When Woody Met Bo In Heaven

Steve Murray
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Wednesday - November 29, 2006
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That must have been one hell of a noisy Saturday afternoon behind Saint Peter’s gates. Chairs being tossed, lockers busted, water bottles thrown and a few choice words rarely heard in such a community.

No doubt the Seraphim were pulling double duty keeping the overexcited words of the Old Man and his infuriating former protege from the ears of the Big Guy.

“You’re out of your @#*!! mind!”

“No, I’m not!”

“Yes, you are!”

“Shut the !*@^# up!” “You’re fired!”


“You fired me a week ago!” Not that the Dominions, those charged with keeping order, had an easier time maintaining the peace. Not with one coach who wouldn’t stop for gas in his opponent’s state - “I won’t buy one g**damn drop of gas in the state of Michigan! We’ll coast and push this g**damn car to the Ohio line before I give this state a nickel of my money!” - and another who crawled over a table on his hands and knees to entice, exhort, threaten a quarterback who didn’t want anything to do with a team that loathed the pass. “You’re the first kid I had to recruit and you’re a Michigan man, and I’ll be damned if you’re leaving Michigan!”

He played four years at the university, by the way.

Did the one in red and the other in blue pay any attention to the two groups of heavenly custodians? Maybe. Who knows? Probably not. We’re talking about a pair of individuals who put back-to-back presidents on hold.

And while their arguments became the stuff of legend, no one may have been happier than Woody Hayes to see Bo Schembechler, his former player, assistant, friend and arch-rival from “that damned school up north” enter the room.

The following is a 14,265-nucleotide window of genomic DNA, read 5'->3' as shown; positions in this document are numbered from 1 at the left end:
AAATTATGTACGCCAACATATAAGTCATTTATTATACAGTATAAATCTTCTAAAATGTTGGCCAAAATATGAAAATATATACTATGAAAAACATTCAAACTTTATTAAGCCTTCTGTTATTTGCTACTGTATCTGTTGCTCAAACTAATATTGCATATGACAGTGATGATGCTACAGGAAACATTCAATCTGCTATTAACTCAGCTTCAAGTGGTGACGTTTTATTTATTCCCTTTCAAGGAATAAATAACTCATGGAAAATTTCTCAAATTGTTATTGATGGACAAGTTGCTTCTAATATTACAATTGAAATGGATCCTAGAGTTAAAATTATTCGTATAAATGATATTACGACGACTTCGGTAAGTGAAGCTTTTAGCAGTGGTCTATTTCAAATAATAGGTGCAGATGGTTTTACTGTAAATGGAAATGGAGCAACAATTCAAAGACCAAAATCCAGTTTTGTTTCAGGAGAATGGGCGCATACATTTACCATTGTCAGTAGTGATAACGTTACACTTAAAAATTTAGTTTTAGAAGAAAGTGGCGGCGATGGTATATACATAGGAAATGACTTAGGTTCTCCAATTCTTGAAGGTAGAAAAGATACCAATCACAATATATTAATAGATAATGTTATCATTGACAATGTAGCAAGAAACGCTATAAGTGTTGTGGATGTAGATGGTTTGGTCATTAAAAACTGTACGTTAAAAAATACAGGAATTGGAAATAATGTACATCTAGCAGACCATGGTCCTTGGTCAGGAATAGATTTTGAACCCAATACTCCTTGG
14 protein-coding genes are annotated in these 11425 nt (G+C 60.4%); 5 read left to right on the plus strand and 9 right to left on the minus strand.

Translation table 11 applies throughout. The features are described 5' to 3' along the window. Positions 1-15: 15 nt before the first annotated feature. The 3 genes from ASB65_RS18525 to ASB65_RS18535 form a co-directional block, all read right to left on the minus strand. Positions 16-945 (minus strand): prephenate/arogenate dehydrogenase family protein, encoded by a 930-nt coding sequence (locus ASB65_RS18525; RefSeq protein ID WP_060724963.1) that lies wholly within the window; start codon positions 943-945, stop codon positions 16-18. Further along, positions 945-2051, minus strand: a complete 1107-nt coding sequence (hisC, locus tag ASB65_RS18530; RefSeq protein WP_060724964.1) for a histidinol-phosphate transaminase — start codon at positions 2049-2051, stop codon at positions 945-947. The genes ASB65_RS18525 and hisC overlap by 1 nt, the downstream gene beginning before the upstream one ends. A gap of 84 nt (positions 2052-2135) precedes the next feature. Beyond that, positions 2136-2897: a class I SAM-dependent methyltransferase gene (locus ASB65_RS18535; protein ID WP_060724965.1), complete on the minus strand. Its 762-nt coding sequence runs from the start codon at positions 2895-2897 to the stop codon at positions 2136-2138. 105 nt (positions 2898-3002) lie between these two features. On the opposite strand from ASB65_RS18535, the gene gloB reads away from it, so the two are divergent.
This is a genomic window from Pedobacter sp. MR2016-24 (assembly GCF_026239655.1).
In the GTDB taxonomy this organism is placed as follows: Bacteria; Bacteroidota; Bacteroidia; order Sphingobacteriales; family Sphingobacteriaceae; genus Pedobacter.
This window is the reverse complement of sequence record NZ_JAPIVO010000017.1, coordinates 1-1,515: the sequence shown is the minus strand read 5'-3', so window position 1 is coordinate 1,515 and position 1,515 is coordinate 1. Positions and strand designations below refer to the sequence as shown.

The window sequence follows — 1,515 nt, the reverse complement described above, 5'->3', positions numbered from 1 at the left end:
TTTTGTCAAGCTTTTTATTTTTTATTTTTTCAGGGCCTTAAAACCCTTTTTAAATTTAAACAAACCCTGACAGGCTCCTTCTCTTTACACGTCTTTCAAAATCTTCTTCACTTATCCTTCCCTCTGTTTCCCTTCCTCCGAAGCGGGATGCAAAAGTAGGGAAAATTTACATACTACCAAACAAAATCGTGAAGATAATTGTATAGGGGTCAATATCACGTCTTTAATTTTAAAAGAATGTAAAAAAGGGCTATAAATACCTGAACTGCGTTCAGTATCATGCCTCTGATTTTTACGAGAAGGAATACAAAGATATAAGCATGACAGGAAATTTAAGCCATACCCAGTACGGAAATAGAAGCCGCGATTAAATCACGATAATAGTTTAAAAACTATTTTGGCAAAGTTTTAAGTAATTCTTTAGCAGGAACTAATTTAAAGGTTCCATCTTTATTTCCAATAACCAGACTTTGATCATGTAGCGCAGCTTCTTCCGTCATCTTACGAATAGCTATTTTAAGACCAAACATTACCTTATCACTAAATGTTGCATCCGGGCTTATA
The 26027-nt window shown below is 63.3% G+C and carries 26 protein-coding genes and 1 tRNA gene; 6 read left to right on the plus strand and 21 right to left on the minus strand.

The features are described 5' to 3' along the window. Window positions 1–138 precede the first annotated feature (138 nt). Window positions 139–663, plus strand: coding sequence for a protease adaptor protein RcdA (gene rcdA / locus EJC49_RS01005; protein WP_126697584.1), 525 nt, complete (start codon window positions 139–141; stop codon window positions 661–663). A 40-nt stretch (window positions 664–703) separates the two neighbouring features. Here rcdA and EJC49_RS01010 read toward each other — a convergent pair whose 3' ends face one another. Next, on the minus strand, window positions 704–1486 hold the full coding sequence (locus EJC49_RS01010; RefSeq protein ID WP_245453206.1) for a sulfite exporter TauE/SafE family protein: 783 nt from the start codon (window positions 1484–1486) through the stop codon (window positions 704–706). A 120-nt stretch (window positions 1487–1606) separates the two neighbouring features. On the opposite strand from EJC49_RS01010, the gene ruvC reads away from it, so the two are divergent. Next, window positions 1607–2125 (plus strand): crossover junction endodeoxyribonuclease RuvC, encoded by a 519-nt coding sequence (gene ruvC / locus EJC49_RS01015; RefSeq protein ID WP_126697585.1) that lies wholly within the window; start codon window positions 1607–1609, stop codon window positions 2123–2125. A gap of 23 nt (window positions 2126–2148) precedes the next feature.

Sitting just inside the gates while cranking out his favorite tune, “Schembechler kicked my crippled dog,” Hayes smiled broadly with a joy that only victory can produce. Pleased not just because it has been 19 years since he saw his old friend, but more importantly, because he beat Bo one final time. And not just by a little - 19 years, nearly two decades. Makes that two point conversion near the end of that 1968 58-14 blowout seem charitable. A favor that #@*!! Bo purposely paid back by keeping the Old Man waiting on the sidelines. Sure, Bo may have gotten the best of his old boss 5-4-1 back on the terrestrial plain, but this is for eternity. Hayes 1, Schembechler 0 - the final and biggest victory. For Woody, that is. For Bo, it’s still that game in 1969. “G**damn you. You will never win a bigger game than that,” said the Old Man to Schembechler at a dinner to honor Woody after he got canned.

This is how it was when Schembechler was an assistant, it’s how it was during the 10-year-war, and that’s the way it is now - an every down, every day battle for bragging rights whether it was on the football field or in less-important pursuits.

“You meet me at the racquet-ball court in half an hour, Bo. And if you’re not there it’s because you can’t take it!” That was Woody’s one time invite to Bo for a bit of exercise.


But for all the anger, oneupmanship and tales of knuckle-to-knuckle confrontations as partners and combatants, the relationship between the two angry men was one of appreciation.

“We respected one another so damn much. Now, that doesn’t mean I didn’t get so mad at him that I wanted to kick him in the, uh, groin,” said Schembechler is his book, Woody and Me.

Woody offered a different account of their battle-tested appreciation.

“I didn’t like the son of a bitch when he played for me, I didn’t like him when he worked for me, and I certainly don’t like him now.”

In 1987, Hayes, in poor health, heard Schembechler was to give a speech in Dayton, and the Old Man decided he needed to introduce him. Hayes, thin, weak and barely able to support himself with a cane, thrilled the audience with a 20-minute talk about the speaker.

Woody died the next day. Out of respect, Schembechler skipped two days of spring practice - something that not even kidney stones could do.

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